And again, from the earliest days of Wall Street, which literally was curbside trading where people were trading shares, where in England there were exchanges where people were trading and this allowed the creation of capital. This allowed people to pursue new forms of business and, of course, there were some tremendous breakthrough technologies which also became big businesses themselves. The railroad was a breakthrough technology which compressed time, increased distribution capability and in itself was a consumer of large capital and was a large business which needed some of the managerial layers, et cetera, associated with building large organizations that could span geographies. Henry Ford, famous again for his creation of the assembly line and the creation of an organization which had high output, but also paid relatively high wages, so even the employees of the Ford Company could then afford to buy those products. So a tremendous growth of GDP during that timeframe.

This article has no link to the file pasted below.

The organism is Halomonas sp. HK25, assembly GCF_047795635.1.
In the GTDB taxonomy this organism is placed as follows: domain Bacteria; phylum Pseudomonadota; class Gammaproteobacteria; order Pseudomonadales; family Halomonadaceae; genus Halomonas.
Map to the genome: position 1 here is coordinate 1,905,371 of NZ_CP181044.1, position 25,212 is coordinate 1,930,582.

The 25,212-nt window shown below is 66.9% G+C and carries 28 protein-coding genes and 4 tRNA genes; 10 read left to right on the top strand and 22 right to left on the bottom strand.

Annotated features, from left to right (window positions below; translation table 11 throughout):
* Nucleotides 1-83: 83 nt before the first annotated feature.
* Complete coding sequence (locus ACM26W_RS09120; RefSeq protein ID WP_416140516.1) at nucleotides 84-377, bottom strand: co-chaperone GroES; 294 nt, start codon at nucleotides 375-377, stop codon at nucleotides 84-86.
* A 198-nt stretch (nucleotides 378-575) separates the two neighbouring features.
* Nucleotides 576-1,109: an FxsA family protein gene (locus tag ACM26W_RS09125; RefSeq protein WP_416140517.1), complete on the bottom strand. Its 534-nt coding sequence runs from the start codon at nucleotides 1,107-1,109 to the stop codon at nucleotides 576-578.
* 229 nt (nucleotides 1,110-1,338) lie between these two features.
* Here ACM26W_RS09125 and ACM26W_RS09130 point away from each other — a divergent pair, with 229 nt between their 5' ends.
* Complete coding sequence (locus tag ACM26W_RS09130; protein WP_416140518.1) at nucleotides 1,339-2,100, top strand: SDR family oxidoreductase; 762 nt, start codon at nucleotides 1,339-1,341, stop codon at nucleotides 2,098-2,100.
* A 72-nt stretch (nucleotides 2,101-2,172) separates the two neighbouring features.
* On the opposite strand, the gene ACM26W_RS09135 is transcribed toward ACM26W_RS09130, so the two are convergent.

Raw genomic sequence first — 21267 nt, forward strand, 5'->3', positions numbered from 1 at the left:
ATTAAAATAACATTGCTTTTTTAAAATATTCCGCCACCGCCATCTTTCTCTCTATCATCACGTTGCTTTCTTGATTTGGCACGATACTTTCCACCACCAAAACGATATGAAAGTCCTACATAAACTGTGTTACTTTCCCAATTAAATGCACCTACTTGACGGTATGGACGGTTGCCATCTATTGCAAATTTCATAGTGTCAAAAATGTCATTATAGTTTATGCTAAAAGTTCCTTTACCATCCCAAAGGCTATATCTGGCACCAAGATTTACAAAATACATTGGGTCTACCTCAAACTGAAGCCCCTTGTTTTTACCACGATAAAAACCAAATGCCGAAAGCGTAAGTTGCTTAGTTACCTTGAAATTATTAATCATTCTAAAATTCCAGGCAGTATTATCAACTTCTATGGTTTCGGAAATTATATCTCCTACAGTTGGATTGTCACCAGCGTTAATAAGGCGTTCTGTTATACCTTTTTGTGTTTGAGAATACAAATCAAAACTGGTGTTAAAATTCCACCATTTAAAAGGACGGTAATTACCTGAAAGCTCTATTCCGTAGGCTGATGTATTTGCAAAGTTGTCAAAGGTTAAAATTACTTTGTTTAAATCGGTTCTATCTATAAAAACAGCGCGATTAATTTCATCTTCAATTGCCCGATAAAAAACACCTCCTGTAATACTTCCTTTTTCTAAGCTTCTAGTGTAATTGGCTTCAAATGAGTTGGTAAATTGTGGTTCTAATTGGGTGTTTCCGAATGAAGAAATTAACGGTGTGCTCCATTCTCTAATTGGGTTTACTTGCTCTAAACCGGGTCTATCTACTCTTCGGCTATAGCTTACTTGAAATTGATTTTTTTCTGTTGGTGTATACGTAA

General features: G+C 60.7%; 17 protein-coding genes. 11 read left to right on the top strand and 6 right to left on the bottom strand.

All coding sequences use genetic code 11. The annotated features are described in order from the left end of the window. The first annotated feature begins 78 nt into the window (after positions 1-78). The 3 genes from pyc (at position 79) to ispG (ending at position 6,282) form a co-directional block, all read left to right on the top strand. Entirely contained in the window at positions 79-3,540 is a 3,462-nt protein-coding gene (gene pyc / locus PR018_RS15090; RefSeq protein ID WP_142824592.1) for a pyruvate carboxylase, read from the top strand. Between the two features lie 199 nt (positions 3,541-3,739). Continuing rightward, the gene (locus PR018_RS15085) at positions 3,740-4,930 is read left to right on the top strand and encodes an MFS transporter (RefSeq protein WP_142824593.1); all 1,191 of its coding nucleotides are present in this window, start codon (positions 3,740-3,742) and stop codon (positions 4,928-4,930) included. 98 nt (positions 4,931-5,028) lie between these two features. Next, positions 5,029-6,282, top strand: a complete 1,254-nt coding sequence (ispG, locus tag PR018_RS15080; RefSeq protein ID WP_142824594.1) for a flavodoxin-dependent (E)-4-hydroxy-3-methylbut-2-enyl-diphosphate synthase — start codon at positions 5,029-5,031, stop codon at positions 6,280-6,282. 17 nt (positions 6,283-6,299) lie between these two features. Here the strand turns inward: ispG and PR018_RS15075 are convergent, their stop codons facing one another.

And as we moved into the 1900s, then what we saw is sort of the continuation of the rise of big businesses, and we literally saw organizations that became the basis of the first global multinationals. And as sort of an illustration of that, at least in our country, we had the Singer Building, which was the highest building in the world, 612 feet high. People think Singer, sewing machines, the brand still exists, but people maybe don’t understand that in 1914 Singer was one of the largest companies in Russia. It had thousands and thousands of employees spanning across the seven or eight time zones of Russia, again delivering their products on a global basis. Metropolitan Life, one of the early big insurance companies then wanted to build a taller building than Singer, 700 feet high, and the Woolworth Building, 792 feet high, Woolworth being one of the early retailers.